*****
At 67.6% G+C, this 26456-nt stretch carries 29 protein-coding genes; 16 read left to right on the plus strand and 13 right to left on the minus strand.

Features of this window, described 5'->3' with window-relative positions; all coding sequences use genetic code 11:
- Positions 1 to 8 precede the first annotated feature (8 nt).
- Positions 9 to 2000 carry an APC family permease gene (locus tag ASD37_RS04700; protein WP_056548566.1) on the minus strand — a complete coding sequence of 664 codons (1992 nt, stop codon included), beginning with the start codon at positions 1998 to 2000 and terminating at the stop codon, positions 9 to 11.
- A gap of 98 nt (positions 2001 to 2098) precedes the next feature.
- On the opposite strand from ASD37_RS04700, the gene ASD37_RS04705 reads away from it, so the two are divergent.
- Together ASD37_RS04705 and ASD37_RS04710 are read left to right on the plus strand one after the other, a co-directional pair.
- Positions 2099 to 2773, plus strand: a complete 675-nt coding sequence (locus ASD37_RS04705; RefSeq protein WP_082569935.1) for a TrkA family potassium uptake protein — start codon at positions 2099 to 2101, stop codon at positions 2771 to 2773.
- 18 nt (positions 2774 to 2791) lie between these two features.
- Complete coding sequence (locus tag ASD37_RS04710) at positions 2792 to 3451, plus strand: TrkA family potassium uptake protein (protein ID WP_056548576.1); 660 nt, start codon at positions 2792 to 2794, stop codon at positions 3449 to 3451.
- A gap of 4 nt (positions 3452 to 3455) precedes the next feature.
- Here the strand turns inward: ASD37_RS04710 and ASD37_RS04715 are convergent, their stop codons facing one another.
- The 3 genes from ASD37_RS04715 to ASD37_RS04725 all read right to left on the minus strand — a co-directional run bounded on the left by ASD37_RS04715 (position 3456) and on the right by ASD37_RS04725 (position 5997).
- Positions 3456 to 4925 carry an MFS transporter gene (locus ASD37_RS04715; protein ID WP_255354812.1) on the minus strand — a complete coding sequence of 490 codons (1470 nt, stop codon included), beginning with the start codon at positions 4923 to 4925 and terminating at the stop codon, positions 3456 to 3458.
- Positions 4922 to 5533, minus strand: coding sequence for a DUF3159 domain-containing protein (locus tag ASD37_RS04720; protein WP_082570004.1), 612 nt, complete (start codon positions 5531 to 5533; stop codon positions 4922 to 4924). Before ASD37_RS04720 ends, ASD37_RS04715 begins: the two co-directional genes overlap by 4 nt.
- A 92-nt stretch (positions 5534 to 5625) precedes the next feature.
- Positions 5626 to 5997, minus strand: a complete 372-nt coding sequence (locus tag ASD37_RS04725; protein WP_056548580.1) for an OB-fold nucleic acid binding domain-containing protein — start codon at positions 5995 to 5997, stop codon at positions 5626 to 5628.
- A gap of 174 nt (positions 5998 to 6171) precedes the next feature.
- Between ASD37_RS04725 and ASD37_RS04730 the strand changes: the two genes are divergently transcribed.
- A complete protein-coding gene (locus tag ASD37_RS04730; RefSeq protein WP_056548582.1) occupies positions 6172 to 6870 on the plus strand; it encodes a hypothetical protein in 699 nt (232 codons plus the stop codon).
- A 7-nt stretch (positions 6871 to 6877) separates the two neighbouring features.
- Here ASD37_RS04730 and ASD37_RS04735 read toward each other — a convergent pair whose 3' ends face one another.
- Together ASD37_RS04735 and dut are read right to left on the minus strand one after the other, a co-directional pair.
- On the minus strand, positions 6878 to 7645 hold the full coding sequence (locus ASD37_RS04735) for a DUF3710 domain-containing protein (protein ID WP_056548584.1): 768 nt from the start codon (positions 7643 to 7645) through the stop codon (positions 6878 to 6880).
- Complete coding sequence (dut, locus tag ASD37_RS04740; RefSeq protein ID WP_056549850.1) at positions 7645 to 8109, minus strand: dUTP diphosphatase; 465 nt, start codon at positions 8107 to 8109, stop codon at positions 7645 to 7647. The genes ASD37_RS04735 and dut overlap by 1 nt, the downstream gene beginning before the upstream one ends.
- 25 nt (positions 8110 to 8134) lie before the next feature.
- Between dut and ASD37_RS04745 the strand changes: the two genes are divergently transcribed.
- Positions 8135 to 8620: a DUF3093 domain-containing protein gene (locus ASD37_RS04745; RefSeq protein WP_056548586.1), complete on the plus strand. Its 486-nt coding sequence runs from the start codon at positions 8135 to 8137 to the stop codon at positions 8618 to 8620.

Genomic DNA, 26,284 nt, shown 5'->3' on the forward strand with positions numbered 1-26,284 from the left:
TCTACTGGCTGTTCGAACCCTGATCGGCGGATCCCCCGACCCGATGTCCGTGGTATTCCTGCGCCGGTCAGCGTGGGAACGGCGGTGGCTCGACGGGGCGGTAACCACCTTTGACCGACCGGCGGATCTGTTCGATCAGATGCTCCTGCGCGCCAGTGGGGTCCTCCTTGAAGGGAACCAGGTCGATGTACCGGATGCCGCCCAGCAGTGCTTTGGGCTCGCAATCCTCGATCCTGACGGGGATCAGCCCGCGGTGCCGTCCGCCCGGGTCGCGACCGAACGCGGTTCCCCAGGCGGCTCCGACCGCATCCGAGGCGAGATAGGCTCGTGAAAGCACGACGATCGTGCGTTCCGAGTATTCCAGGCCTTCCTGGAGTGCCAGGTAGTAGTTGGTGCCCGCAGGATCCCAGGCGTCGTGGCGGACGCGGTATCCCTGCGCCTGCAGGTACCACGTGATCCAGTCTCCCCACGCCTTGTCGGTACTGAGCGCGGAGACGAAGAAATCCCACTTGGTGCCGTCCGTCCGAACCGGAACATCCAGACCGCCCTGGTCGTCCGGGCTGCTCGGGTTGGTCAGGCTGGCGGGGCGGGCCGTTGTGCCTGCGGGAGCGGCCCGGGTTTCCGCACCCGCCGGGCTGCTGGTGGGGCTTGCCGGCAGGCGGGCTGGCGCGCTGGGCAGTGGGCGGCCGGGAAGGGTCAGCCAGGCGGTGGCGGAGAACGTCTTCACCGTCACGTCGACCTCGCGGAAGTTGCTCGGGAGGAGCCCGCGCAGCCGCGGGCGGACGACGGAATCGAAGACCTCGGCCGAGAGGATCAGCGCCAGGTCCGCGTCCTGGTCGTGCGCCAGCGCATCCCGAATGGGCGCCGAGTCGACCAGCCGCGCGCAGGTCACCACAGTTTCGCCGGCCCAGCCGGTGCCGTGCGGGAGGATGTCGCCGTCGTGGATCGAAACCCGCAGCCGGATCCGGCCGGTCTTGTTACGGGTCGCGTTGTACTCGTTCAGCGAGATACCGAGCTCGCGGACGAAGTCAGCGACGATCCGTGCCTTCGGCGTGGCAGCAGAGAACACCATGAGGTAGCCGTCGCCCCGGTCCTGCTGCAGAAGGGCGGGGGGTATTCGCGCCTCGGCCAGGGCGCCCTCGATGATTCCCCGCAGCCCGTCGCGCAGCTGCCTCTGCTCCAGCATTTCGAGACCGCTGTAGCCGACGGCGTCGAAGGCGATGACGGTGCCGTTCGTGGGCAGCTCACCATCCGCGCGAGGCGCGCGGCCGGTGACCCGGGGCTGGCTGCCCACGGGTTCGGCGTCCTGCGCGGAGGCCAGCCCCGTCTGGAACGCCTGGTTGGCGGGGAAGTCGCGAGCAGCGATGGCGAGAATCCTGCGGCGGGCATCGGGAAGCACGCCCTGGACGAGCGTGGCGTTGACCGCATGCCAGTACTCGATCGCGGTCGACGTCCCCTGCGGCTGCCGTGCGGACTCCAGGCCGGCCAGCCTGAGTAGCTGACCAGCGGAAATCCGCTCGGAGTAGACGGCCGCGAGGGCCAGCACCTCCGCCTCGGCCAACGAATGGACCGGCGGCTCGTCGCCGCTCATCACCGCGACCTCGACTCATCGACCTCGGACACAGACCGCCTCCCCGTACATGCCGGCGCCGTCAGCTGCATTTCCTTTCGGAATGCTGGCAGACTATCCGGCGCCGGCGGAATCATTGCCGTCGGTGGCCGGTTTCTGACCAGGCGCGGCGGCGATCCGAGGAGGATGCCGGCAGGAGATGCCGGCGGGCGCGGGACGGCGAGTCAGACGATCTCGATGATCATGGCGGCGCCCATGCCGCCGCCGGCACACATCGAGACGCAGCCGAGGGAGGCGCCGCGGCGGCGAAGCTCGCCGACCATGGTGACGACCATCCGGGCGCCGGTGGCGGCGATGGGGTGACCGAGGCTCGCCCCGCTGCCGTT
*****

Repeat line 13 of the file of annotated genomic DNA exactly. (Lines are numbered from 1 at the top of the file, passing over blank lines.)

- The 3 genes from ASD37_RS04715 to ASD37_RS04725 all read right to left on the minus strand — a co-directional run bounded on the left by ASD37_RS04715 (position 3456) and on the right by ASD37_RS04725 (position 5997).